Rather than force each parent to negotiate individually with the transportation department and worry about how their child will get to school when Admissions is unable to match zone, I ask that we start a discussion on making this a promise. The promise would state that BUSD Transportation will make sure that each child gets to school when Admissions cannot meet the zone requirements. If we end up doing this in the end, why can’t we save the back and forth discussions, waiting and worrying for the parents, and create a written policy that we’ll meet this need under the stated conditions? Put this in writing and provide it to the parent, similar to the waitlist policy or any other procedure that exists to help explain a highly complex system. In my own situation, it would make a tremendous difference in my search for a new job to have knowledge today about my son’s school timing and transportation situation. It is not right to ask myself and the other parents in my situation year after year to wait anxiously to find out about how our child will get to school. 

I also believe that from the BUSD perspective, it would save administrative time to have the policy state that forced out of zone children will be transported. This could mean fewer calls to/from parents, fewer letters/emails and meetings handling this issue, fewer exceptions. 

I know that BUSD is getting to closer to this. I was encouraged that for this current school year Transportation received blanket approval to bus all children from the North Zone first to BAM and then to Washington. This is a great first step in creating the policy. However, please provide some guidance on how we can make this type of policy permanent and what we as concerned parents can to do help. I will therefore not accept a response that has to do with budget crisis, lack of resources, etc. – in particular because this has been done already on both a case-by-case basis and consistently for some schools this year.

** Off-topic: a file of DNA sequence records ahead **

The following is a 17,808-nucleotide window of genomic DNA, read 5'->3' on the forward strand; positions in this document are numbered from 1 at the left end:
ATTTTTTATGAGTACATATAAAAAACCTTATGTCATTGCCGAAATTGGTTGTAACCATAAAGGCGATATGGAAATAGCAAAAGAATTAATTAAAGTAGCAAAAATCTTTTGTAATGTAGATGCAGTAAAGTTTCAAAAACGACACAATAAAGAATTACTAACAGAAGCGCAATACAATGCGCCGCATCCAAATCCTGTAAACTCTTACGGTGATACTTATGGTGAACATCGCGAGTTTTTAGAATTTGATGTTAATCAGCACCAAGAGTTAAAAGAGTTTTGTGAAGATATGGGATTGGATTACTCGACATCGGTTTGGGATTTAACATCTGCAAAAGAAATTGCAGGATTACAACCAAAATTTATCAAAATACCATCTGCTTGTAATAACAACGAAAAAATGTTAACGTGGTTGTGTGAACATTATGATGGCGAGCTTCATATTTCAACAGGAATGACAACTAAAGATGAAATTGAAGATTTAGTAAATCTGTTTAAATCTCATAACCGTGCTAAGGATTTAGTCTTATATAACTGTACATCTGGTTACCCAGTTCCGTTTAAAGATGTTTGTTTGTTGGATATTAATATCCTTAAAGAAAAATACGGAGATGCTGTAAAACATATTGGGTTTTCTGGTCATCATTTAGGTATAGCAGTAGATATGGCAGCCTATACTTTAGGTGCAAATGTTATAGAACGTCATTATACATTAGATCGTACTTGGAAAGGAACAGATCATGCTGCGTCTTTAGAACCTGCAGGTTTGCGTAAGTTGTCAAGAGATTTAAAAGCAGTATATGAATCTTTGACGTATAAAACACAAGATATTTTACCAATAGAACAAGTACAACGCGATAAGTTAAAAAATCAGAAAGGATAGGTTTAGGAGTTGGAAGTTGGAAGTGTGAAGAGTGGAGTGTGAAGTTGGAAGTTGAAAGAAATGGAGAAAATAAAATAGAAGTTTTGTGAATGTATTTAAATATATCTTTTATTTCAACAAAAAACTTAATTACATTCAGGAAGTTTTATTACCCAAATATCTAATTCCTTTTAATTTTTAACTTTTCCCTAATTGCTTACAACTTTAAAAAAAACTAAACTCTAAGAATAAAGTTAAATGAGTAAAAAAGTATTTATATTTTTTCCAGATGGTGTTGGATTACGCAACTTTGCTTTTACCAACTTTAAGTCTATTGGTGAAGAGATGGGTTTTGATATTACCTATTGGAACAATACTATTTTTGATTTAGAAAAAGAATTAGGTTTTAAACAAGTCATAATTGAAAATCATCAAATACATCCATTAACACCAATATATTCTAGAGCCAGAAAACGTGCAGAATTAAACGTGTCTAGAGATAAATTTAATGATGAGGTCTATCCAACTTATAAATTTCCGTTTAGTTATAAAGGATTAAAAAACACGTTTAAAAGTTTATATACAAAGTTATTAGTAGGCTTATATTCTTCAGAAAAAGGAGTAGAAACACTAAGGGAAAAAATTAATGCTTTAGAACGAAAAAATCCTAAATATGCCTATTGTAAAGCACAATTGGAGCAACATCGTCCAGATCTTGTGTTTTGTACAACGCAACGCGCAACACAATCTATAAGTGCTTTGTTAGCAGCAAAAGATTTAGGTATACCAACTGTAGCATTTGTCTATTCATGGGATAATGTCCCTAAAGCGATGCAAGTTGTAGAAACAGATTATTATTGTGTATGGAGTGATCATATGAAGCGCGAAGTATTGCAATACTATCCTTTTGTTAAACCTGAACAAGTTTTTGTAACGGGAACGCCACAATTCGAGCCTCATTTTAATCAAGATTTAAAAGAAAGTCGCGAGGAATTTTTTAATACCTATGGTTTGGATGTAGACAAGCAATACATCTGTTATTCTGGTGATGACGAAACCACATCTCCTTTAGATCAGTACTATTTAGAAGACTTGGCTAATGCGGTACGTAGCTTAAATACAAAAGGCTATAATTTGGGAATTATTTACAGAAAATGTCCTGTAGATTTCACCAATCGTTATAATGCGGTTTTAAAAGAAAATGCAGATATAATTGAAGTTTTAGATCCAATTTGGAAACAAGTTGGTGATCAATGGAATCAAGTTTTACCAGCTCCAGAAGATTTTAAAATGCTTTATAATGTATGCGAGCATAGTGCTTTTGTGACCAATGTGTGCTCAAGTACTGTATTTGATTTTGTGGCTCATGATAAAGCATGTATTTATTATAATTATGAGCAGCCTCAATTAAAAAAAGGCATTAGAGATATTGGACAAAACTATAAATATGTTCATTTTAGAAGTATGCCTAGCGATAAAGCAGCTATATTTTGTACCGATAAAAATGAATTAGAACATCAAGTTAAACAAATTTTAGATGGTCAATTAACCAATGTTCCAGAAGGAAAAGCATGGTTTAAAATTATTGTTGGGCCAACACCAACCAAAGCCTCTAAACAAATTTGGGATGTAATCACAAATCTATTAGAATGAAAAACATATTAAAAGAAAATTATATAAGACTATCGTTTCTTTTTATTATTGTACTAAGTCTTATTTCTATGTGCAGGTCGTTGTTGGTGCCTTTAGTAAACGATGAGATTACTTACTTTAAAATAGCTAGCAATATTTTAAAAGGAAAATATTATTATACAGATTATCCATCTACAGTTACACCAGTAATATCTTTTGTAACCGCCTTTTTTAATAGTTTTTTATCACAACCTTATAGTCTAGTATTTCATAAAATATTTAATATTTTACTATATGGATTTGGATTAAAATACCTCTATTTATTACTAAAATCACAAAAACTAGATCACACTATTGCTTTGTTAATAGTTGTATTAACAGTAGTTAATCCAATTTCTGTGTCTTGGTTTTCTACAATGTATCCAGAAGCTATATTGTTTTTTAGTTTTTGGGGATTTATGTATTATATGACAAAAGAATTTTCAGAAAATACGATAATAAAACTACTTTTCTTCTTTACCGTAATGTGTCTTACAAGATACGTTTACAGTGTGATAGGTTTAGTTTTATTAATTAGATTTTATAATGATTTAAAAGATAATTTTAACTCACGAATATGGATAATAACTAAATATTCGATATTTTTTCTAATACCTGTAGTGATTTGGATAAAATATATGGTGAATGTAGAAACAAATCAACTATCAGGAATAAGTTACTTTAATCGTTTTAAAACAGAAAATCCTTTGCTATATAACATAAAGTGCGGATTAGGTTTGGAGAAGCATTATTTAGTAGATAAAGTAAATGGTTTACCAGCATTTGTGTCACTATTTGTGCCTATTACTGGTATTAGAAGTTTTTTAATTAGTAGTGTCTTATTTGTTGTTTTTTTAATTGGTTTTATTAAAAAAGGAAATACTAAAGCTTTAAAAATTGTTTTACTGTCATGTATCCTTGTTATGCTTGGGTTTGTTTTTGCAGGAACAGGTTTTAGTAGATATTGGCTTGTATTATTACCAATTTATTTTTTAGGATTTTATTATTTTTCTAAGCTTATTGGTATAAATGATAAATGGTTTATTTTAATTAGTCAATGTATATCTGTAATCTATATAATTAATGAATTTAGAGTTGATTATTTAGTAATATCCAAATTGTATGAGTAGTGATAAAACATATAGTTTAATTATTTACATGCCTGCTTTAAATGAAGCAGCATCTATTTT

I would like to kindly request your written reply to acknowledge receipt and understanding of my points, and also a summary of next steps from your perspective. 

Kasey Harboe Guentert, Ph.D. 

I would like to express my support for the letter / request sent to you by Ms. Kasey Harboe. If the district is going to require there students to attend schools that are further away from their house than schools located within their zone, then the district needs to provide the transportation to those schools. Not doing so provides an additional burden on us families whose children that by a essentially a random number generator (I am assuming the lottery is in fact random and not biased) or because they do not already have a sibling in school, were not assigned to a school in their home zone. 

To give you a short history, I am recently divorced and my ex-wife lives in Oakland. This year my son Kiran attended kindergarten at a private school. Due to a number of reasons, including commuting and finances, and most importantly talking to a number of my neighbors who have been especially happy with the BPS system, we decided to sign him up for the public schools. What was especially encouraging during the application process is that he had friends at all three of the schools that we applied to in our zone (Thousand Oaks, Rosa Parks and Arts Magnate), and we felt the transition from his current private school to the public school system would be made easier by having someone he knows and is friends with in his classes. Thus it was disheartening to find out that he had been assigned to Washington. It then became infuriating to find out that not only was he not going to be at a school where his neighborhood friends were going to be, but that I would have to provide the transportation to that school. This is simply not an equitable nor environmentally sound principal. Therefore I request that you adopt a policy similar to that outlined below. 

David Alumbaugh